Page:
Text: Charlotte Tybjerg Sørensen, Communications Officer
The article has recently been published in Geopolitics, which is an international and multidisciplinary journal devoted to contemporary research on geopolitics.
Building on ethnographic fieldwork among artisanal fishermen and actors involved in two migrant cemeteries in Zarzis, the article provides an understanding of entangled processes and of how violence and death co-exist in the extended borderlands of the EU.
- The felt and lived embeddedness and simultaneity of otherwise separately viewed policy issues is revealed through a focus on intersecting processes coming together in one place, Ahlam Chemlali says.
The article unpacks how externalisation translates into human rights abuses, environmental crisis, and death, and how these are distinctly intertwined.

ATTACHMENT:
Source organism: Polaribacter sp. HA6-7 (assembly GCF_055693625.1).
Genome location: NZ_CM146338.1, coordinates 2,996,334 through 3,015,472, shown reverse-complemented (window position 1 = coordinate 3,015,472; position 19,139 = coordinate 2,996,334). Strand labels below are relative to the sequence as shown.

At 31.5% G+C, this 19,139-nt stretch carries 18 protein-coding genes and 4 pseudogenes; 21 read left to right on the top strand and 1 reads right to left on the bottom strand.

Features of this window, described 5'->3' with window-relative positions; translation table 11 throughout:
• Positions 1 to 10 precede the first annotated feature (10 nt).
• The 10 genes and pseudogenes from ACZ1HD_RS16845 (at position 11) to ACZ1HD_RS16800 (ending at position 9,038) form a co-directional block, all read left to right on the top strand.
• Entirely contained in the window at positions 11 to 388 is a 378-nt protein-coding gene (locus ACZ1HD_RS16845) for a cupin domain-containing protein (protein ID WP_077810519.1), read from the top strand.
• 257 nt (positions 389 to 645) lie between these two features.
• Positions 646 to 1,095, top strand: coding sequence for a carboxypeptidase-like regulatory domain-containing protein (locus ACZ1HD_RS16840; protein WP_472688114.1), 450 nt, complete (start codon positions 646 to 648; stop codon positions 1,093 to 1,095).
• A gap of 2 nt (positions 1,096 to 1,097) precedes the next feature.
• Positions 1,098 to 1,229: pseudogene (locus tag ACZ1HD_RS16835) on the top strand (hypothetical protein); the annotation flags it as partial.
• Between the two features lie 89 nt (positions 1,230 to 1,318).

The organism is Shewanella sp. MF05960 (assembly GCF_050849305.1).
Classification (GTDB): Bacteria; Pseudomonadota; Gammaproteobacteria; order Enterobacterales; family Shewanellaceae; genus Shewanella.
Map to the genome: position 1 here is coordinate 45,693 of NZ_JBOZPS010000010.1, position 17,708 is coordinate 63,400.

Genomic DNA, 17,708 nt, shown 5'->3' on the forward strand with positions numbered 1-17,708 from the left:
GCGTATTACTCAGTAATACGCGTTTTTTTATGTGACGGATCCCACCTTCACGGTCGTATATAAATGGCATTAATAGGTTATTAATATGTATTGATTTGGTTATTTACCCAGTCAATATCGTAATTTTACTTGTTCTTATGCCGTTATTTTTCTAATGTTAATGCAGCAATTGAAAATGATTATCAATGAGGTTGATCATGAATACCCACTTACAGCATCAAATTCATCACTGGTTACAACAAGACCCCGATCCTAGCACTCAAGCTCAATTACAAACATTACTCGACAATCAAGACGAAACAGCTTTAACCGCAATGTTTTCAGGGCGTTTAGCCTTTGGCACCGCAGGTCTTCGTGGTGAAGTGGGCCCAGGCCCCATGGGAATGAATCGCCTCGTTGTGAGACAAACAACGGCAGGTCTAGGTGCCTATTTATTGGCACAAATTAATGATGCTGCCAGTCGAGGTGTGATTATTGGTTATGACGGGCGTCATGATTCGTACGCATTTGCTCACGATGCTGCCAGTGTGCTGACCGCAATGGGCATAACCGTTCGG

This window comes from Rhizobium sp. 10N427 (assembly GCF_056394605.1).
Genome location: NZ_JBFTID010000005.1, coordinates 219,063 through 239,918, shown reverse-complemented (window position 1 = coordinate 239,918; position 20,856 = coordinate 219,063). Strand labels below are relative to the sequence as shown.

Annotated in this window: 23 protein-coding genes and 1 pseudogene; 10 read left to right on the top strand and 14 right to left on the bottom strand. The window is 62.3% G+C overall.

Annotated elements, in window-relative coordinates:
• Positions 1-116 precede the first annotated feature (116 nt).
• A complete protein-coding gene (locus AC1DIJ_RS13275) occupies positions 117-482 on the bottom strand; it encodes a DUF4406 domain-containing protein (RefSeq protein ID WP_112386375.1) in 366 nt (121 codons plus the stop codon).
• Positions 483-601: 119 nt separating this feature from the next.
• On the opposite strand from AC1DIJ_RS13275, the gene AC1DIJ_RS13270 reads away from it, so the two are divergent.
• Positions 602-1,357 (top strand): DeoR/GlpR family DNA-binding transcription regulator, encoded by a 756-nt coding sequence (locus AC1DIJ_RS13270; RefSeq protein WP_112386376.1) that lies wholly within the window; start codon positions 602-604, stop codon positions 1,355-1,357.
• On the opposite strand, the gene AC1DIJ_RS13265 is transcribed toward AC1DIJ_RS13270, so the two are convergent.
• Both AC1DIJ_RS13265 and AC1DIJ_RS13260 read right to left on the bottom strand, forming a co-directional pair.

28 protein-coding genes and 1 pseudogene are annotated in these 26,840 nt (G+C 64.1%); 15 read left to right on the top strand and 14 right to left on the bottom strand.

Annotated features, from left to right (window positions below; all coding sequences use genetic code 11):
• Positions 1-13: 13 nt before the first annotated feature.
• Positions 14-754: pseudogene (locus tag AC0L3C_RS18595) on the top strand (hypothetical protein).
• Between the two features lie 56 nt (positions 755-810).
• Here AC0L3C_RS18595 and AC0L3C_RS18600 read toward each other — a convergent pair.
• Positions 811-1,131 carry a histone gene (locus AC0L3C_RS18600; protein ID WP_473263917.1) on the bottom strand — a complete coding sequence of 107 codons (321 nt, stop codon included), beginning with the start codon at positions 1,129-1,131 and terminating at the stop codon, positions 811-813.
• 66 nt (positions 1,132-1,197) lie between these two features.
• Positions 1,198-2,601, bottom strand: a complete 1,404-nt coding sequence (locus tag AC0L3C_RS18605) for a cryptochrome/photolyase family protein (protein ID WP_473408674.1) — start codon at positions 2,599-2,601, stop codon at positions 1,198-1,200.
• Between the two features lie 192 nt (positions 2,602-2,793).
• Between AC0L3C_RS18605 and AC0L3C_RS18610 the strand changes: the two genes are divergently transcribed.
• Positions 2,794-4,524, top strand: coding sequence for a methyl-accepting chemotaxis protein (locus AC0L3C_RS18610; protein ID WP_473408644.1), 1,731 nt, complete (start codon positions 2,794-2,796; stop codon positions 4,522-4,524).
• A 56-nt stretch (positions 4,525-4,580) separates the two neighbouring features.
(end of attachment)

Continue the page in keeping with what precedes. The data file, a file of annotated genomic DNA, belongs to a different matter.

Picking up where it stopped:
Proposal of the concept 'felt externalisation'
- I propose the concept ‘felt externalisation’ as a theoretical contribution which ties together the three core themes: the actors, the environment, and the space. In doing so, my article brings together three different, yet interrelated dimensions of border externalisation that are still largely understudied in the literature, Ahlam Chemlali states.
By looking at externalisation from a spatial and geographically situated angle the paper makes not only an empirical but also a conceptual and theoretical contribution, by seeking to expand the empirical basis but also the very meaning of externalisation and its effects, in the extended EU borderland.
Read the article in Geopolitics.
Want to lean more?
Ahlam Chemlali’s research profile
Research Group Global Refugee Studies (GRS)